Of course, Evangelicalism is much more than a network. David Bebbington captured the heart of its moorings: conversionism, activism, biblicism and crucicentrism. Big words, but simple ideas. Conversionism is the belief that individual lives must be transformed. Activism is the conviction that we must not be passive when it comes to the Gospel, but active in our expression, proclamation and application. Biblicism captures our high regard of the Bible—we go to the Bible and then we go with the Bible. And crucicentrism is the emphasis on the sacrifice of Christ on the cross. “Together,” Bebbington concluded, we have “a quadrilateral of priorities [that form] the basis of Evangelicalism.” And, many would add, the basis of the Gospel.

Yet as firmly as Evangelicalism stood on these core ideas (or tried to) it still felt as sociocultural as it did theological. As Marsden has noted, more like a patchwork quilt of like-minded institutions and movements, ministries and personalities, conferences and camps. In reality, both are true. It has the ideas Bebbington delineates and the relational dynamic Marsden points out.

I once asked Billy Graham for the founding vision of the seminary I once led – Gordon-Conwell Theological Seminary – which he helped establish and where he continued to serve as a board member while I served as its president. I also asked him for the founding vision of the many other institutions that he helped shape: Christianity Today magazine, Fuller Theological Seminary, Wheaton College, the National Association of Evangelicals, the Lausanne Movement and more. 

The vision for each, he said, was the same. 

As he began his world travels, Billy found that Christians around the world did not know one another, and he felt God impress upon his heart to try to bring them together. That, he said, was one of the principal reasons he wanted to see such institutions founded. There needed to be a place where evangelicals could get to know one another, be brought together, build relationships, and form the alliances needed to impact the world for Christ. Fragmented, there would never be the synergy and strength needed to bring the Gospel to bear on the world.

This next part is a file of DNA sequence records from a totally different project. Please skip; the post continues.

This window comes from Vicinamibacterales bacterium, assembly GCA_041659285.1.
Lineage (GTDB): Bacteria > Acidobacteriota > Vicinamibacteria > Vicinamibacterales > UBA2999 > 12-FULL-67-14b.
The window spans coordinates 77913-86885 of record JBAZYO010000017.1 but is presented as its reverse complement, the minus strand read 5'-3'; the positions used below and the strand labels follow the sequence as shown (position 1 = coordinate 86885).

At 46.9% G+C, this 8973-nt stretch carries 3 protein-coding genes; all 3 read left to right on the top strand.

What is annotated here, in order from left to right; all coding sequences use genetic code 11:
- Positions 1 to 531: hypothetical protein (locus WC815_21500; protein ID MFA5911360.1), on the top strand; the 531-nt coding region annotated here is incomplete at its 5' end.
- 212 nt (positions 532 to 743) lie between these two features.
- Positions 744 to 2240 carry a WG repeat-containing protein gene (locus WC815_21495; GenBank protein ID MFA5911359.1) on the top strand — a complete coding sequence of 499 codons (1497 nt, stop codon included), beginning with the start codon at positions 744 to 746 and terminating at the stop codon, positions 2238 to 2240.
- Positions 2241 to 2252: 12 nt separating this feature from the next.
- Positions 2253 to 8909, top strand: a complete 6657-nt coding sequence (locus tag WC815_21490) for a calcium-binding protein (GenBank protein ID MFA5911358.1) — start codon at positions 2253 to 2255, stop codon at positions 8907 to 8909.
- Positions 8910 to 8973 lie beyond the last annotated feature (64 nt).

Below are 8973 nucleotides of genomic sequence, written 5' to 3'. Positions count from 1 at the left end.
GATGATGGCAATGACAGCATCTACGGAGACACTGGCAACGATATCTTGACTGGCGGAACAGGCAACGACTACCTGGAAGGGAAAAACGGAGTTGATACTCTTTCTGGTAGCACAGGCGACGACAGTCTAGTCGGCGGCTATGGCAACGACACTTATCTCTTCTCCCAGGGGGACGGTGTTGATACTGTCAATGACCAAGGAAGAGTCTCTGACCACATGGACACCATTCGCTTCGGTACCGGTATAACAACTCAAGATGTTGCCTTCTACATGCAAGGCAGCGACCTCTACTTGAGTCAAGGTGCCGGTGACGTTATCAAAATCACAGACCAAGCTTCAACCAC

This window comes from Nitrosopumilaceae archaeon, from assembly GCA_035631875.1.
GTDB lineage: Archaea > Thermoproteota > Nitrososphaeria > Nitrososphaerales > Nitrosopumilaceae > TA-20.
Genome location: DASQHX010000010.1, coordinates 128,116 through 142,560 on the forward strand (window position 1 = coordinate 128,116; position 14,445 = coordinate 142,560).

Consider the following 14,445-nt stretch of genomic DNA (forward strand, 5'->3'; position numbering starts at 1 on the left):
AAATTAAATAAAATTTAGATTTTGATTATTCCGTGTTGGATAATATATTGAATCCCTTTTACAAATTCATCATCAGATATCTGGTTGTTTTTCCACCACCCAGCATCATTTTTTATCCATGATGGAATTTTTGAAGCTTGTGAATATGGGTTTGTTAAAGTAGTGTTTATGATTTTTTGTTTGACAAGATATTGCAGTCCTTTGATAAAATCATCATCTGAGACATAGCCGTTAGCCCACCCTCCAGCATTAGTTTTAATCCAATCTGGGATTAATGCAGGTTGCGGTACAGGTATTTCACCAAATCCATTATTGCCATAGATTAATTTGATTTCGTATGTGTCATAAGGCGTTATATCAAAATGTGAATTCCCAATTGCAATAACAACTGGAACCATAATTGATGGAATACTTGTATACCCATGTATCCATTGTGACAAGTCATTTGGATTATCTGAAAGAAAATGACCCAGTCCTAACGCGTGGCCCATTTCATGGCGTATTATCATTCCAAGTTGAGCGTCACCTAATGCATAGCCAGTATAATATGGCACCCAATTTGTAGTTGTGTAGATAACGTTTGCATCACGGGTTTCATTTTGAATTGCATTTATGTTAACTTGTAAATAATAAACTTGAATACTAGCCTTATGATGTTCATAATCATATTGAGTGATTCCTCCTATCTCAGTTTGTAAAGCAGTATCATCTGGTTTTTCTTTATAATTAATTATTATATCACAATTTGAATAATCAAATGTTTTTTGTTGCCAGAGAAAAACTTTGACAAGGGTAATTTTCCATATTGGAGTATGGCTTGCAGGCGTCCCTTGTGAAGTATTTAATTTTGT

At the peak of Billy’s influence, the great need was to coalesce a movement, networking like-minded Christians around the world for the Great Commission. In so many ways, Billy’s efforts succeeded. Christians were brought together, and the world was deeply affected as a result.

But Billy – the great, unifying personality for it all – is gone, and it has quickly fragmented and, in the minds of many, lost its way. At least large swaths of it; swaths that no longer share the theological underpinnings of its storied past, much less the sociocultural network Billy worked so hard to build.

And it is to that I turn to next in the fifth and final installment of this series.

James Emery White

Sources

D.W. Bebbington, Evangelicalism in Modern Britain: A History from the 1730s to the 1980s

About the Author

James Emery White is the founding and senior pastor of Mecklenburg Community Church in Charlotte, NC, and the ranked adjunct professor of theology and culture at Gordon-Conwell Theological Seminary, where he also served as their fourth president. His latest book After “I Believe” is now available on Amazon or your favorite bookseller. To enjoy a free subscription to the Church & Culture blog, visit ChurchAndCulture.org, where you can view past blogs in our archive and read the latest church and culture news from around the world. Follow Dr. White on Twitter, Facebook and Instagram @JamesEmeryWhite.